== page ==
How to decide whether or not to make use of employee-shareholder status
Author: James Jaques
NOTE: The tax advantages linked to shares awarded under employee-shareholder agreements have been abolished for arrangements entered into on or after 1 December 2016 (see Tax treatment of employee-shareholder shares).
The Chancellor of the Exchequer also announced, in the Autumn Statement 2016, that the status itself will be closed to new arrangements at the next legislative opportunity, in response to evidence that it is primarily being used for tax-planning purposes by high-earning individuals.
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- Understand the meaning of employee-shareholder status and that specific conditions must be met for an individual to be an employee shareholder.
- Be aware that existing employees have protection from being dismissed or subjected to a detriment for refusing to become an employee shareholder.
- Be aware of which employment rights are given up by employee shareholders and to which employment rights they remain entitled.
- Consider how the company would value shares issued to employee shareholders, to ensure that they receive shares worth at least £2,000.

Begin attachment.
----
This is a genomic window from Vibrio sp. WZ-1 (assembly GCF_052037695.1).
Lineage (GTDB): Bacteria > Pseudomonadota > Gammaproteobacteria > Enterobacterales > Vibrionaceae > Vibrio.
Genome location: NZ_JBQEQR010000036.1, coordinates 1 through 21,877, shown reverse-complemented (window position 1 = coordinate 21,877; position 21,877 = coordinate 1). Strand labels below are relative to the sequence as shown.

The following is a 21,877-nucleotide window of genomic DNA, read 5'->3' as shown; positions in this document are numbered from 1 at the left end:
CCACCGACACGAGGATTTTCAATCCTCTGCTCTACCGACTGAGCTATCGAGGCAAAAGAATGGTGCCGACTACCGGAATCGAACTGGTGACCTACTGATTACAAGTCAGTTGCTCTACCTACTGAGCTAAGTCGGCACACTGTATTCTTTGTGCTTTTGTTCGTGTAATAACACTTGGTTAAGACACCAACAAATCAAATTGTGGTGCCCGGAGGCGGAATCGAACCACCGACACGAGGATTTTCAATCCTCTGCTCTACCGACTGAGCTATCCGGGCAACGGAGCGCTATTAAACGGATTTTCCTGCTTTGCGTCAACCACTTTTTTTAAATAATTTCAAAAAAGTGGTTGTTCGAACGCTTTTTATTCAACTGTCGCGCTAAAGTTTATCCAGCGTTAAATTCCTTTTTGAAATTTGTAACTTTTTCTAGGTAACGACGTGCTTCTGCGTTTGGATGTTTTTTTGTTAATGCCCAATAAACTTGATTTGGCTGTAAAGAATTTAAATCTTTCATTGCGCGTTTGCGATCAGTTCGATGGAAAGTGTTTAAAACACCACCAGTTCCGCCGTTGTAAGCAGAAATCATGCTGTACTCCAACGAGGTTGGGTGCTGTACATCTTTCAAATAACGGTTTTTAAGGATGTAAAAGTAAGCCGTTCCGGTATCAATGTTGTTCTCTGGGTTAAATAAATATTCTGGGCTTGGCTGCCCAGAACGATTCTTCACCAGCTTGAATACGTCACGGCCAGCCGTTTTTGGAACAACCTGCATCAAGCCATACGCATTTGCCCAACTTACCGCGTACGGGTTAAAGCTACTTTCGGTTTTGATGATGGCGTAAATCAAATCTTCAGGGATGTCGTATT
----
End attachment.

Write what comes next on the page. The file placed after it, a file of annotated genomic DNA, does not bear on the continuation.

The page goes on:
- Consider the terms of any shares that would be issued to employee shareholders, including terms relating to voting rights and dividend rights.
- Check whether or not shareholder approval would be required for new shares to be issued.
- Be aware that the shares must be fully paid up and understand the implications of this for the company, bearing in mind that the employee shareholder cannot give further consideration.
- Be aware of the procedure that must be followed when agreeing shareholder status, including the requirement for:
- Understand the tax breaks linked to employee-shareholder status and the circumstances in which these will be of benefit to the employee shareholder.
- Consider the effect on the company's reputation as an employer of asking employees to accept employee-shareholder status, or requiring new employees to be employee shareholders.
- Consider whether or not there are other more suitable ways to offer shares to employees, while accessing similar tax advantages.